Across the UK, employers are facing major challenges. The emergence of a new hybrid workplace means that HR will face major long-term challenges around employee motivation among a tired and disparate workforce.
The need for improved communication with employees is already well understood in HR. The intention is certainly there: People Management magazine reported earlier this year that 86 per cent of UK businesses see communication as a higher priority since the pandemic began. But great communication on its own is only the first step on the path to motivation: how it translates into best practice engagement will be crucial.
This will mean a bigger push towards personalisation of the employee experience, with new ideas and imagination to the fore if employees are to be reinvigorated after such a difficult period. I work for Konica Minolta, a data and IT services company operating in 50 countries. We have now completed our fourth year of certification with the Top Employers Institute. We know that their global benchmarking survey – involving around 1,700 participants and conducted mid-pandemic towards the end of 2020 – showed a positive step change in best practice.
In addition to the commonplace annual engagement survey, the survey revealed the introduction of more pulse surveys by 69 per cent of its survey participants in the UK (up from 52 per cent a year earlier), employee involvement in action plans for business improvement by 89 per cent (up from 78 per cent), and the regular use of employee focus groups in decision making by 86 per cent of participants (up from 73 per cent).
At Konica Minolta, we have set up these sorts of pulse surveys to check at that moment in time to say: “Well, how are we feeling about this?” and to help us to be flexible in our approach when we get a clear steer from feedback. All these activities have helped to underpin employee motivation and engagement during the recent period of adversity.
Top Employers Institute data, however, sounds a warning in other respects. When participants were asked to name the chief areas for improvement listed by employees in engagement surveys, the need for more “development opportunities” came out top, with collaboration across the enterprise.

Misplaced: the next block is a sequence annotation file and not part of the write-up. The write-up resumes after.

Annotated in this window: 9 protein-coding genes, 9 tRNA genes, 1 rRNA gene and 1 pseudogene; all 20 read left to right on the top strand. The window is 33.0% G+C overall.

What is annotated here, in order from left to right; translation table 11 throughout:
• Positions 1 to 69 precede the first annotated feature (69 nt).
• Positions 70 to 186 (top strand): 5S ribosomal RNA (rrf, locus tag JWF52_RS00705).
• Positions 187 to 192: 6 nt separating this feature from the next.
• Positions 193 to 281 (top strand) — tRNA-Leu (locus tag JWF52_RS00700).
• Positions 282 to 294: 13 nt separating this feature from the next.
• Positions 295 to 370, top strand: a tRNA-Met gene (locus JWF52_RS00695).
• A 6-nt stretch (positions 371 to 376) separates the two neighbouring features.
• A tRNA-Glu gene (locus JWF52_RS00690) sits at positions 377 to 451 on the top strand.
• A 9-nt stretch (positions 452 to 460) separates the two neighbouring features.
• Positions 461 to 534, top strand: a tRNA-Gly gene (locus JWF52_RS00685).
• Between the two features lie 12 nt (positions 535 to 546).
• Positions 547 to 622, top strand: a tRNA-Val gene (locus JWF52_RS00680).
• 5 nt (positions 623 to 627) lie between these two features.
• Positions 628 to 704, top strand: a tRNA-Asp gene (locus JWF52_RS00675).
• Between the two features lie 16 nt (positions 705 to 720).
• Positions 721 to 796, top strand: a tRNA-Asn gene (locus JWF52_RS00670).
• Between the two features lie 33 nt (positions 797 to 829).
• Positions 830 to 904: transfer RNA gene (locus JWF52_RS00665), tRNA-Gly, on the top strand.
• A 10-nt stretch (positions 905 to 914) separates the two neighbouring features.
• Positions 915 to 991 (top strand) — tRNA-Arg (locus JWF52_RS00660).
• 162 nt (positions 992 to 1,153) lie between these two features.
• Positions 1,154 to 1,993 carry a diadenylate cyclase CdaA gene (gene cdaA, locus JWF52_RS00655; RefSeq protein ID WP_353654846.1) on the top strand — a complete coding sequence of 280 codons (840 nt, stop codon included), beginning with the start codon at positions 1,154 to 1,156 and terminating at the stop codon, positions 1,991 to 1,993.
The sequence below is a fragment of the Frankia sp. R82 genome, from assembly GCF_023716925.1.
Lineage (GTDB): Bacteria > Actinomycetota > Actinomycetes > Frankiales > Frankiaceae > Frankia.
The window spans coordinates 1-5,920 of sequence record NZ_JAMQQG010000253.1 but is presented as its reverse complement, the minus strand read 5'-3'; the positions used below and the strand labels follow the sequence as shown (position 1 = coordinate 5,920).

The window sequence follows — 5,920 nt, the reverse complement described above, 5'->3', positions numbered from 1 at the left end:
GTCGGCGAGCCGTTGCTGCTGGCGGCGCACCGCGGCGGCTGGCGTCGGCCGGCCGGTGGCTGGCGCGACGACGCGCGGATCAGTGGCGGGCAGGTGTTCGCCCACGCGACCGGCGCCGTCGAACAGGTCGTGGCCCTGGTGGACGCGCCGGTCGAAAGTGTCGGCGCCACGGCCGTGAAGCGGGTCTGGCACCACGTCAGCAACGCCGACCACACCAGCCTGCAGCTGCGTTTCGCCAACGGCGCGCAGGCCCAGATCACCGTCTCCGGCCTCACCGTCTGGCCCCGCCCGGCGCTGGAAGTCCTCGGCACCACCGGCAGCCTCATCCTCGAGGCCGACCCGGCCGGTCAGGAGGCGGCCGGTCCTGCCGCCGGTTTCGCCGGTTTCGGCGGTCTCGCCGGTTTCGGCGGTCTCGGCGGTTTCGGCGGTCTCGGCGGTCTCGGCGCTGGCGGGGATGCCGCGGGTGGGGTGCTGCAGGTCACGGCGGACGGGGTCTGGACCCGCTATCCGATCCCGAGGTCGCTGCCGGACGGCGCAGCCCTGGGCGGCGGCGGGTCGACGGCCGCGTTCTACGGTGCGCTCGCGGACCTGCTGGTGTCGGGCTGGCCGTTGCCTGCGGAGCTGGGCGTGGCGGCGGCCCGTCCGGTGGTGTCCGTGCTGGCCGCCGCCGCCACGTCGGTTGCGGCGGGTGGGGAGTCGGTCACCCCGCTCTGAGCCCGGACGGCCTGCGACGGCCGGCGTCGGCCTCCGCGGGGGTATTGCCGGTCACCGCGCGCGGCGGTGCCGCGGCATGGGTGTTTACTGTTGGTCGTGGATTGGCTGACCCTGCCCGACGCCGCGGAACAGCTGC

Career development can effectively begin even before the employee starts work. About half of Top Employers (49 per cent) get access to virtual pre-boarding platforms, while 3 in 5 (60 per cent) have specific internal social media groups for new hires. For our part, we have automated our onboarding process so that the new joiner coming into the business has an option of self-service when it comes to induction and onboarding and a process that is standardised, easy to follow and in keeping with our own digital transformation.
Once on board, there is considerable scope for improvement using career development opportunities to motivate employees. The pandemic has not helped here. Among the HR priorities for Top Employers in the UK, career management of employees fell to 15th from 6th in a single year. To some extent, this is understandable, given that many businesses faced existential crises and major issues around establishing remote working and safeguarding health and mental wellbeing.
At Konica Minolta, we have had our talent strategy in place since 2019, based around the need for digital transformation and skills for the future. For us, it is about how we help our people who have been here for one to two years and enable them to acquire the skills they need.
As businesses recover from the Covid-19 pandemic, they will need to work extra hard to retain the interest, engagement, and loyalty of their employees. It is a tough challenge but with innovation, enthusiasm and imagination, anything is possible.
Richard Kershaw is workforce planning partner at Konica Minolta Business Solutions UK